- Local: This environment does not exist in the cloud. It runs only on the developer's machine.
- Development: This runs in the cloud and contains the merged codebase from different developers. You might want to downscale or shutdown this environment during weekends and off hours to save costs.
- Testing (optional): This environment might suit human testers. It allows them to use a test protocol to see if any new features are working as expected. If you don't have dedicated testers or a test protocol, this environment might not be needed.
- Staging: Also known as Pre Production or Acceptance. This is the final step before the application will be run in production. Manual tests are done by testers and stakeholders to double check any requested features and a final go-ahead should be given. This environment contains data that matches production data as closely as possible. This environment is most suited for any demo's to end-users or stakeholders.
- Production: This is where the production / live application runs. This environment should never go down. No tests are allowed to be done here!
Naming and using environments like above will prevent human error, regressions and unstable deployments. It also creates a predictable release cycle towards your stakeholders, because they know where to find new stuff. In Elastic Beanstalk environment names must be unique for your entire cloud! This means that you cannot call them just 'tutorial', 'development' or 'production'. I've created quite a solid convention over time and applied fixes for any gotchas that I've faced along the way. Its simple, but very powerful and works in most cases:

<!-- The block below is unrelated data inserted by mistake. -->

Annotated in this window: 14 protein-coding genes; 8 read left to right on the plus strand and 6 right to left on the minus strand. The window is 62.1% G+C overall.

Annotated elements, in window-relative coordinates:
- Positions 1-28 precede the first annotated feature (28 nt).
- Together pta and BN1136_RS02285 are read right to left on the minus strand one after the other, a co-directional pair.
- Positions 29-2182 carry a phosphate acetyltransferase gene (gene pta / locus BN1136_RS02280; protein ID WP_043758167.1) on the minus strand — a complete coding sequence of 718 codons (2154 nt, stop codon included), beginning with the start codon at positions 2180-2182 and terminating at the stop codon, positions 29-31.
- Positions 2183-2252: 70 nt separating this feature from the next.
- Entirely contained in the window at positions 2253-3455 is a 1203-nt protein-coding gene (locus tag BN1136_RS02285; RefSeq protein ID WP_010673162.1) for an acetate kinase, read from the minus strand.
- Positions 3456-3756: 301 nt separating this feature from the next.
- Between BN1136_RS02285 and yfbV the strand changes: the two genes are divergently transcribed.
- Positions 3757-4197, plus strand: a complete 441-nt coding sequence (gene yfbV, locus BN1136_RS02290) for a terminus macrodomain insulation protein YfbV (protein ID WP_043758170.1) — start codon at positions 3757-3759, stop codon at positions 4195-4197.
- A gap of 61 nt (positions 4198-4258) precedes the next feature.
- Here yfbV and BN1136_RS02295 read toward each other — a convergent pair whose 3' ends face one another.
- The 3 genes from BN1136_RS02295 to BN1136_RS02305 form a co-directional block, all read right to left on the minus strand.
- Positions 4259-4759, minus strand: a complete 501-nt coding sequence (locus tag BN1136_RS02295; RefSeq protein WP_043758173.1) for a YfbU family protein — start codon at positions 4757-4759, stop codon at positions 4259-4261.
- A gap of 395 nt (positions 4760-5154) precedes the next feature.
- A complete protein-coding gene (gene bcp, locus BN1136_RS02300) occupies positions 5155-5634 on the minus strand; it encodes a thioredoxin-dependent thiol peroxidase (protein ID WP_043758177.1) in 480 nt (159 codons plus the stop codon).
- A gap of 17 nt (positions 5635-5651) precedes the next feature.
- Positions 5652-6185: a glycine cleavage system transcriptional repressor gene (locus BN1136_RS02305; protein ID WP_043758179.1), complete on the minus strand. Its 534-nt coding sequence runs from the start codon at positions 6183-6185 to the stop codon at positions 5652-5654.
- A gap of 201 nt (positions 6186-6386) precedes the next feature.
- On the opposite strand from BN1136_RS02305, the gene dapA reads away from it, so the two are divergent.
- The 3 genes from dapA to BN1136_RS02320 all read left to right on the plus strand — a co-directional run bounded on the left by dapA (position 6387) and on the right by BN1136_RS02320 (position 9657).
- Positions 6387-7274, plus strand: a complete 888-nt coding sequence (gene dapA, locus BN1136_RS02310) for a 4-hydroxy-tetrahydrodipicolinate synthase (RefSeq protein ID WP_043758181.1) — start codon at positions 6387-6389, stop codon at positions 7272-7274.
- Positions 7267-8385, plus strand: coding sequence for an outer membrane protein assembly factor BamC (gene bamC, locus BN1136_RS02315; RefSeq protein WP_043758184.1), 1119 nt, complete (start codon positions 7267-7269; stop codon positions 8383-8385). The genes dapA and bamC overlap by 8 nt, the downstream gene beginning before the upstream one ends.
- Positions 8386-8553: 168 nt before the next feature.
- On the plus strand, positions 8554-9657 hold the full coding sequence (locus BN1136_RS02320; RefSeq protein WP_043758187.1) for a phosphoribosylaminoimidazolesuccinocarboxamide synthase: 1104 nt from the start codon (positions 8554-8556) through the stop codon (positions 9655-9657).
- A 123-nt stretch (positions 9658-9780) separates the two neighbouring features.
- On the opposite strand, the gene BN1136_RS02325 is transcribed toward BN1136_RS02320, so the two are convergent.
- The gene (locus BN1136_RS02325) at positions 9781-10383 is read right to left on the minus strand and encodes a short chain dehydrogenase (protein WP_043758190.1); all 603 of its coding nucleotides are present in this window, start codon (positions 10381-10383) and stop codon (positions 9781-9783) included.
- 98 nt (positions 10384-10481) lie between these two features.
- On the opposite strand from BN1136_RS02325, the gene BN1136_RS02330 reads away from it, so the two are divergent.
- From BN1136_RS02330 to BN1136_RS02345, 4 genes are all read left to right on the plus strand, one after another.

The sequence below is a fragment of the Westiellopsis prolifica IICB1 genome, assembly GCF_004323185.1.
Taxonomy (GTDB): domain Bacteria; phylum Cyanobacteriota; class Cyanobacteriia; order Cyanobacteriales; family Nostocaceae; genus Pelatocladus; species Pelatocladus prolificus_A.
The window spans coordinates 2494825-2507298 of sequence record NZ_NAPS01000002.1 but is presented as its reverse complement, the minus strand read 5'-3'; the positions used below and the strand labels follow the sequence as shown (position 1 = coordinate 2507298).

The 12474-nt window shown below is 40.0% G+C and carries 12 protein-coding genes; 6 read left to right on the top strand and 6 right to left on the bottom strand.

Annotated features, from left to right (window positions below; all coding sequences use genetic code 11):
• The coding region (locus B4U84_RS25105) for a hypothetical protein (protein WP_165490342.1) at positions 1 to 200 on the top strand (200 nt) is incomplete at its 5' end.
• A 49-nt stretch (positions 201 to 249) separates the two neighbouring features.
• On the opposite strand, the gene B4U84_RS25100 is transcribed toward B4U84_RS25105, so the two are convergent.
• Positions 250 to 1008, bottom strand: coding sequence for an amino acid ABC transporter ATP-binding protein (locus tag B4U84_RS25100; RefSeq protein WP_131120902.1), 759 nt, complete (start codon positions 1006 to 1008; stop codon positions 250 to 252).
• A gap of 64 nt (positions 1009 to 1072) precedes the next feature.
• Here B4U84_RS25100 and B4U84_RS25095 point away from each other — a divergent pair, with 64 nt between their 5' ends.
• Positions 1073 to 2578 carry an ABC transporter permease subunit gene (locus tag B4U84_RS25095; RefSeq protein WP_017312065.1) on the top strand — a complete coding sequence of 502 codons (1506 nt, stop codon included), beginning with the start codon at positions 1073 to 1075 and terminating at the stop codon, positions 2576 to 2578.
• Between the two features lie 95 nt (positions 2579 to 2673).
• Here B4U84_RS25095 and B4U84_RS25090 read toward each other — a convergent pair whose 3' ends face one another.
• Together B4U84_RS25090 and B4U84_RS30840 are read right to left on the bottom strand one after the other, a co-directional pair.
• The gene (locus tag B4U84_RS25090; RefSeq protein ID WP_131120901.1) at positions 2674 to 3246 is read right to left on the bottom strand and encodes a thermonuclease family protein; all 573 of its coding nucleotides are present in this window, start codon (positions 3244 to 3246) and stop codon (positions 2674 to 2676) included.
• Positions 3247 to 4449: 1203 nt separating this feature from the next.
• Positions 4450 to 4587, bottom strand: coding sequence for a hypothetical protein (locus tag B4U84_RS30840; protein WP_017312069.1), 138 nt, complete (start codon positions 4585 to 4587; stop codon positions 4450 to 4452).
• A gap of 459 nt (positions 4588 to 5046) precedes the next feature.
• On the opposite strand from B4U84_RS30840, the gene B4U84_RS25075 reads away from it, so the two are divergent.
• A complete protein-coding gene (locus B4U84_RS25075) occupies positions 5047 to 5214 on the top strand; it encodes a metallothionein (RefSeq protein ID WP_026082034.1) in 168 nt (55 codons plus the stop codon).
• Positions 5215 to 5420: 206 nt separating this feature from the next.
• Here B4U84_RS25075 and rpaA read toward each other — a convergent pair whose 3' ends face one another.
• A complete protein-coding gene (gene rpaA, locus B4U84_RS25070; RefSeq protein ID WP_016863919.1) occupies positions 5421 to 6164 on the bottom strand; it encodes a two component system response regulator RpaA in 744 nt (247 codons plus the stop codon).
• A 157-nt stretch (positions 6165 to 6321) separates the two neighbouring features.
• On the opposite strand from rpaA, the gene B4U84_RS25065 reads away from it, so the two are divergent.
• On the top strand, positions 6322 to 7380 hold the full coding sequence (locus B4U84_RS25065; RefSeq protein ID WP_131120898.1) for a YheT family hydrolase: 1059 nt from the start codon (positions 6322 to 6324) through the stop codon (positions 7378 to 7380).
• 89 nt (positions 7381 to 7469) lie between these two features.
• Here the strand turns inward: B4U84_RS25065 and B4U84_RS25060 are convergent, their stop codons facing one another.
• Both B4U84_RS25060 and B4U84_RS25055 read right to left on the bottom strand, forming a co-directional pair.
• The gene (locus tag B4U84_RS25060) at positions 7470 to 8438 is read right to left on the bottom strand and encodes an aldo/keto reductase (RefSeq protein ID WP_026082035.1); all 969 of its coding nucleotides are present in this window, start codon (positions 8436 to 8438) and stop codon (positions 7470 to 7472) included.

- customer is the name of your customer like in your invoice. Some developers don't have apps per customer. Just use your company's name or your nickname. You can leave out this part if you will never have any customer specific entities on your AWS account.
- application is the name of the application. In this case 'tutorial'
- server-type is the type of the application. I'm using this to identify if
that its a web server, a crawler, Mongo database or whatever. I will provide a
list of examples later on in an article about naming conventions in AWS, but
here's a small list of examples:
- web Servers that run Meteor or any other application facing users
- bastion Servers that act as a bastion host
- mongo Servers that run a mongo database
- api Servers that run an api like a REST API or DDP API
- worker Servers that run a generic worker process supporting the application
- deployment-environment: production, staging, development, testing etc.
An example for our tutorial application would be to have 3 environments named
cloudspider-tutorial-web-pro. This prevents colliding names and also
results in a searchable, predictable, maintainable and scale-able cloud
infrastructure. Another nice benefit is that the generated URL in your
environments will have that name. In my case:
Replacing the default environment
In the previous chapter I've explained why naming is important. However our default Elastic Beanstalk environment has been set up differently. Lets change this to match our final result. To do this, go to the AWS Elastic Beanstalk Console. We'll leave the current environment intact for now and just create our own.
- Create a new application. On the top right corner of the page, there is button for that.
- Name the application using the naming convention. In my case:
cloudspider-tutorial. Optionally describe the application with more words.
- New environment. Click 'Create Web Server'
- Select platform. Preconfigured NodeJS
- Select environment type. Loadbalancing, Autoscaling and click 'Next'
- Select source. Sample application and click 'Next'
- Name your environment according to our conventions: In my case
cloudspider-tutorial-web-dev. Optionally describe it and click 'Next'
- VPC or not? It depends on your own requirements. I usually have 1 VPC per customer. For the sake of this tutorial I'm just clicking 'Next'.
- Instance type 't2.micro' should be fine for now. Especially for small Meteor apps. Ofcourse this is up to you if you expect many users, etc. etc.